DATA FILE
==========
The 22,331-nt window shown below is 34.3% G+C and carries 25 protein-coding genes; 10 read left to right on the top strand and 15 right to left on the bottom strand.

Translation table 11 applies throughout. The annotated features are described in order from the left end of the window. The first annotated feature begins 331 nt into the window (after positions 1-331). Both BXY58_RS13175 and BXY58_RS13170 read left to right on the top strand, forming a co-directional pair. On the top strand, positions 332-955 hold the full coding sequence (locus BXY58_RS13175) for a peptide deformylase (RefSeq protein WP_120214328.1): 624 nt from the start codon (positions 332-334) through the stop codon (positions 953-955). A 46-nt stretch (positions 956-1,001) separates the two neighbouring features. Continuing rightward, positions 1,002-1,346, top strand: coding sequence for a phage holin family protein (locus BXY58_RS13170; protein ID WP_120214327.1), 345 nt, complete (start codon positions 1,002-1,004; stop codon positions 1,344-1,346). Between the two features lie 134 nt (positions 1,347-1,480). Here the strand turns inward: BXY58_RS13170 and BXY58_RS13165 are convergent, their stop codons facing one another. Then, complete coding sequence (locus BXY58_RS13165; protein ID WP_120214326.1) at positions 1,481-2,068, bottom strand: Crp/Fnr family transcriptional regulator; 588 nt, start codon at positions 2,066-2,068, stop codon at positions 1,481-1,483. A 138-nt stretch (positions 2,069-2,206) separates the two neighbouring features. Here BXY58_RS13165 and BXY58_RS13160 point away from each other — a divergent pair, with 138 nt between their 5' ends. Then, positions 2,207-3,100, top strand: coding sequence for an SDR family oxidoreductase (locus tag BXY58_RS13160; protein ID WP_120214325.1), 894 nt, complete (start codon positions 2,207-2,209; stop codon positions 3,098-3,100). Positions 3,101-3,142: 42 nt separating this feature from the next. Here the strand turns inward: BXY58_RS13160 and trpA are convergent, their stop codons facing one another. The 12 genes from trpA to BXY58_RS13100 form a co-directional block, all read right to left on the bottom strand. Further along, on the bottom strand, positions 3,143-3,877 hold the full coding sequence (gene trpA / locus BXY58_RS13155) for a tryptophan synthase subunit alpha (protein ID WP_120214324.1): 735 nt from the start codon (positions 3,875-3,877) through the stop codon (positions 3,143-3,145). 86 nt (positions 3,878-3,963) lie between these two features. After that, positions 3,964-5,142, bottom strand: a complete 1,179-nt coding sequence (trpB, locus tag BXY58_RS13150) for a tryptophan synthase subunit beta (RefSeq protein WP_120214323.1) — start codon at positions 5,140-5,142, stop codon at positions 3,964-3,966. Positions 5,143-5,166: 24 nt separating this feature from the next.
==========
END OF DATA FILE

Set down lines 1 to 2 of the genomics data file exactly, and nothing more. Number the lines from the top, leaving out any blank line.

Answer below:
The 22,331-nt window shown below is 34.3% G+C and carries 25 protein-coding genes; 10 read left to right on the top strand and 15 right to left on the bottom strand.

Translation table 11 applies throughout. The annotated features are described in order from the left end of the window. The first annotated feature begins 331 nt into the window (after positions 1-331). Both BXY58_RS13175 and BXY58_RS13170 read left to right on the top strand, forming a co-directional pair. On the top strand, positions 332-955 hold the full coding sequence (locus BXY58_RS13175) for a peptide deformylase (RefSeq protein WP_120214328.1): 624 nt from the start codon (positions 332-334) through the stop codon (positions 953-955). A 46-nt stretch (positions 956-1,001) separates the two neighbouring features. Continuing rightward, positions 1,002-1,346, top strand: coding sequence for a phage holin family protein (locus BXY58_RS13170; protein ID WP_120214327.1), 345 nt, complete (start codon positions 1,002-1,004; stop codon positions 1,344-1,346). Between the two features lie 134 nt (positions 1,347-1,480). Here the strand turns inward: BXY58_RS13170 and BXY58_RS13165 are convergent, their stop codons facing one another. Then, complete coding sequence (locus BXY58_RS13165; protein ID WP_120214326.1) at positions 1,481-2,068, bottom strand: Crp/Fnr family transcriptional regulator; 588 nt, start codon at positions 2,066-2,068, stop codon at positions 1,481-1,483. A 138-nt stretch (positions 2,069-2,206) separates the two neighbouring features. Here BXY58_RS13165 and BXY58_RS13160 point away from each other — a divergent pair, with 138 nt between their 5' ends. Then, positions 2,207-3,100, top strand: coding sequence for an SDR family oxidoreductase (locus tag BXY58_RS13160; protein ID WP_120214325.1), 894 nt, complete (start codon positions 2,207-2,209; stop codon positions 3,098-3,100). Positions 3,101-3,142: 42 nt separating this feature from the next. Here the strand turns inward: BXY58_RS13160 and trpA are convergent, their stop codons facing one another. The 12 genes from trpA to BXY58_RS13100 form a co-directional block, all read right to left on the bottom strand. Further along, on the bottom strand, positions 3,143-3,877 hold the full coding sequence (gene trpA / locus BXY58_RS13155) for a tryptophan synthase subunit alpha (protein ID WP_120214324.1): 735 nt from the start codon (positions 3,875-3,877) through the stop codon (positions 3,143-3,145). 86 nt (positions 3,878-3,963) lie between these two features. After that, positions 3,964-5,142, bottom strand: a complete 1,179-nt coding sequence (trpB, locus tag BXY58_RS13150) for a tryptophan synthase subunit beta (RefSeq protein WP_120214323.1) — start codon at positions 5,140-5,142, stop codon at positions 3,964-3,966. Positions 5,143-5,166: 24 nt separating this feature from the next.